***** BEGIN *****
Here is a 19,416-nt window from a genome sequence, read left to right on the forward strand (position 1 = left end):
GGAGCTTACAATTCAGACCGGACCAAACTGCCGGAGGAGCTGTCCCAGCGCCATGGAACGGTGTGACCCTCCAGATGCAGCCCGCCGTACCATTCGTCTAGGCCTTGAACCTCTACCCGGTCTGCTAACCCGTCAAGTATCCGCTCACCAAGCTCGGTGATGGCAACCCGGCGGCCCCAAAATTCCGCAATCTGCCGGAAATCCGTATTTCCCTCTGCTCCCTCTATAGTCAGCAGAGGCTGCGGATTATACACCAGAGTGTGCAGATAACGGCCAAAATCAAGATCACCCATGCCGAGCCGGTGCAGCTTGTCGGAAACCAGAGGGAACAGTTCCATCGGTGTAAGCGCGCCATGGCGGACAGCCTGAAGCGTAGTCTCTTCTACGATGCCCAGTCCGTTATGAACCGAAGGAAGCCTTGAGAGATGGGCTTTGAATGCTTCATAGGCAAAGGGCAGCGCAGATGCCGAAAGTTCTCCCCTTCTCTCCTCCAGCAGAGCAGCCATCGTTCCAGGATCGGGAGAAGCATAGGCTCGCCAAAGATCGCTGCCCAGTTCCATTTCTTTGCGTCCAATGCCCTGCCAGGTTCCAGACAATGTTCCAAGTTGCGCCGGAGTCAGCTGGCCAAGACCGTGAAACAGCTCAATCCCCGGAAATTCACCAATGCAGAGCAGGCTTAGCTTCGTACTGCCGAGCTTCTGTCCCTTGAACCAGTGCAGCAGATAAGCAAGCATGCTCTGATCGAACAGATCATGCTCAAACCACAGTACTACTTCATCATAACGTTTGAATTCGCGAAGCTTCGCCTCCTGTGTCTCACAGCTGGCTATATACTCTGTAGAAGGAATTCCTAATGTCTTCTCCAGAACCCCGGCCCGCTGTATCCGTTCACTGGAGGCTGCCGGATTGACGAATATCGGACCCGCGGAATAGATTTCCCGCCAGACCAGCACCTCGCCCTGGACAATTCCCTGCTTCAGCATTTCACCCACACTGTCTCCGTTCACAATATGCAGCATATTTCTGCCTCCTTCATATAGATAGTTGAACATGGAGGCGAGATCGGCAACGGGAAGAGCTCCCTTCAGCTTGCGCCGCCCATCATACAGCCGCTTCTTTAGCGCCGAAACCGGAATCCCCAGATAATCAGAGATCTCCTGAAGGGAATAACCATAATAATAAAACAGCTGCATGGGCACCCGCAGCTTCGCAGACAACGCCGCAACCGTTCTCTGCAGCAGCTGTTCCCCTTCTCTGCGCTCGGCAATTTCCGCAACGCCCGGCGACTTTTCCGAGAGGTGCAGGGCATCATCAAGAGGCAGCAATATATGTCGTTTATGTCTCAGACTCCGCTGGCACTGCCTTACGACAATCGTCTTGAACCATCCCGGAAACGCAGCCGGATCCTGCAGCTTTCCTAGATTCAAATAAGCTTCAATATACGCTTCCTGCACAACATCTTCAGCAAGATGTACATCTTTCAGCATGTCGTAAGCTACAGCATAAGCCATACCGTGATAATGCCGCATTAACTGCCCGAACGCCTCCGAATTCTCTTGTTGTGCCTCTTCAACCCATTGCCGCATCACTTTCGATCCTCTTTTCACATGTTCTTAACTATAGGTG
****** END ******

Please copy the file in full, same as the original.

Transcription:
Here is a 19,416-nt window from a genome sequence, read left to right on the forward strand (position 1 = left end):
GGAGCTTACAATTCAGACCGGACCAAACTGCCGGAGGAGCTGTCCCAGCGCCATGGAACGGTGTGACCCTCCAGATGCAGCCCGCCGTACCATTCGTCTAGGCCTTGAACCTCTACCCGGTCTGCTAACCCGTCAAGTATCCGCTCACCAAGCTCGGTGATGGCAACCCGGCGGCCCCAAAATTCCGCAATCTGCCGGAAATCCGTATTTCCCTCTGCTCCCTCTATAGTCAGCAGAGGCTGCGGATTATACACCAGAGTGTGCAGATAACGGCCAAAATCAAGATCACCCATGCCGAGCCGGTGCAGCTTGTCGGAAACCAGAGGGAACAGTTCCATCGGTGTAAGCGCGCCATGGCGGACAGCCTGAAGCGTAGTCTCTTCTACGATGCCCAGTCCGTTATGAACCGAAGGAAGCCTTGAGAGATGGGCTTTGAATGCTTCATAGGCAAAGGGCAGCGCAGATGCCGAAAGTTCTCCCCTTCTCTCCTCCAGCAGAGCAGCCATCGTTCCAGGATCGGGAGAAGCATAGGCTCGCCAAAGATCGCTGCCCAGTTCCATTTCTTTGCGTCCAATGCCCTGCCAGGTTCCAGACAATGTTCCAAGTTGCGCCGGAGTCAGCTGGCCAAGACCGTGAAACAGCTCAATCCCCGGAAATTCACCAATGCAGAGCAGGCTTAGCTTCGTACTGCCGAGCTTCTGTCCCTTGAACCAGTGCAGCAGATAAGCAAGCATGCTCTGATCGAACAGATCATGCTCAAACCACAGTACTACTTCATCATAACGTTTGAATTCGCGAAGCTTCGCCTCCTGTGTCTCACAGCTGGCTATATACTCTGTAGAAGGAATTCCTAATGTCTTCTCCAGAACCCCGGCCCGCTGTATCCGTTCACTGGAGGCTGCCGGATTGACGAATATCGGACCCGCGGAATAGATTTCCCGCCAGACCAGCACCTCGCCCTGGACAATTCCCTGCTTCAGCATTTCACCCACACTGTCTCCGTTCACAATATGCAGCATATTTCTGCCTCCTTCATATAGATAGTTGAACATGGAGGCGAGATCGGCAACGGGAAGAGCTCCCTTCAGCTTGCGCCGCCCATCATACAGCCGCTTCTTTAGCGCCGAAACCGGAATCCCCAGATAATCAGAGATCTCCTGAAGGGAATAACCATAATAATAAAACAGCTGCATGGGCACCCGCAGCTTCGCAGACAACGCCGCAACCGTTCTCTGCAGCAGCTGTTCCCCTTCTCTGCGCTCGGCAATTTCCGCAACGCCCGGCGACTTTTCCGAGAGGTGCAGGGCATCATCAAGAGGCAGCAATATATGTCGTTTATGTCTCAGACTCCGCTGGCACTGCCTTACGACAATCGTCTTGAACCATCCCGGAAACGCAGCCGGATCCTGCAGCTTTCCTAGATTCAAATAAGCTTCAATATACGCTTCCTGCACAACATCTTCAGCAAGATGTACATCTTTCAGCATGTCGTAAGCTACAGCATAAGCCATACCGTGATAATGCCGCATTAACTGCCCGAACGCCTCCGAATTCTCTTGTTGTGCCTCTTCAACCCATTGCCGCATCACTTTCGATCCTCTTTTCACATGTTCTTAACTATAGGTG